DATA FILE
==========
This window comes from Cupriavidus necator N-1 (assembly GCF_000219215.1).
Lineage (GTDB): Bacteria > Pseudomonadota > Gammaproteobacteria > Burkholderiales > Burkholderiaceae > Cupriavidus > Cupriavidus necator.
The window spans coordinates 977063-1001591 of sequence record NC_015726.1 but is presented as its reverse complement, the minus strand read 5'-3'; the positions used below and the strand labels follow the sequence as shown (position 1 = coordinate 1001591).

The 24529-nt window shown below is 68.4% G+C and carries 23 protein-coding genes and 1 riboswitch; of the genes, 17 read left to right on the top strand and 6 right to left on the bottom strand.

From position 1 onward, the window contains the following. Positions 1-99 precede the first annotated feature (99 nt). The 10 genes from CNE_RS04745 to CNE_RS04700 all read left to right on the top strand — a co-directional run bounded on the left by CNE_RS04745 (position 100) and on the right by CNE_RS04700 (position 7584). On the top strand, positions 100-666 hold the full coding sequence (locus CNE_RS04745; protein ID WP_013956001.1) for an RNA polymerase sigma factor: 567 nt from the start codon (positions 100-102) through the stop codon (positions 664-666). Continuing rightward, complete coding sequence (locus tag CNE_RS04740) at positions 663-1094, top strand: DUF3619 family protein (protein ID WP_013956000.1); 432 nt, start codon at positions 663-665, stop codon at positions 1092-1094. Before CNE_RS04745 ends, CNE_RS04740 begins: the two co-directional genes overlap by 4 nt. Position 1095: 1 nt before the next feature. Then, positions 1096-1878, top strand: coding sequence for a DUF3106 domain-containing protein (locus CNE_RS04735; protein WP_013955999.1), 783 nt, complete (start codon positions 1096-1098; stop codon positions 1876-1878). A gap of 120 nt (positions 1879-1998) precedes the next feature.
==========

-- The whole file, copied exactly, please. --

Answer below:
This window comes from Cupriavidus necator N-1 (assembly GCF_000219215.1).
Lineage (GTDB): Bacteria > Pseudomonadota > Gammaproteobacteria > Burkholderiales > Burkholderiaceae > Cupriavidus > Cupriavidus necator.
The window spans coordinates 977063-1001591 of sequence record NC_015726.1 but is presented as its reverse complement, the minus strand read 5'-3'; the positions used below and the strand labels follow the sequence as shown (position 1 = coordinate 1001591).

The 24529-nt window shown below is 68.4% G+C and carries 23 protein-coding genes and 1 riboswitch; of the genes, 17 read left to right on the top strand and 6 right to left on the bottom strand.

From position 1 onward, the window contains the following. Positions 1-99 precede the first annotated feature (99 nt). The 10 genes from CNE_RS04745 to CNE_RS04700 all read left to right on the top strand — a co-directional run bounded on the left by CNE_RS04745 (position 100) and on the right by CNE_RS04700 (position 7584). On the top strand, positions 100-666 hold the full coding sequence (locus CNE_RS04745; protein ID WP_013956001.1) for an RNA polymerase sigma factor: 567 nt from the start codon (positions 100-102) through the stop codon (positions 664-666). Continuing rightward, complete coding sequence (locus tag CNE_RS04740) at positions 663-1094, top strand: DUF3619 family protein (protein ID WP_013956000.1); 432 nt, start codon at positions 663-665, stop codon at positions 1092-1094. Before CNE_RS04745 ends, CNE_RS04740 begins: the two co-directional genes overlap by 4 nt. Position 1095: 1 nt before the next feature. Then, positions 1096-1878, top strand: coding sequence for a DUF3106 domain-containing protein (locus CNE_RS04735; protein WP_013955999.1), 783 nt, complete (start codon positions 1096-1098; stop codon positions 1876-1878). A gap of 120 nt (positions 1879-1998) precedes the next feature.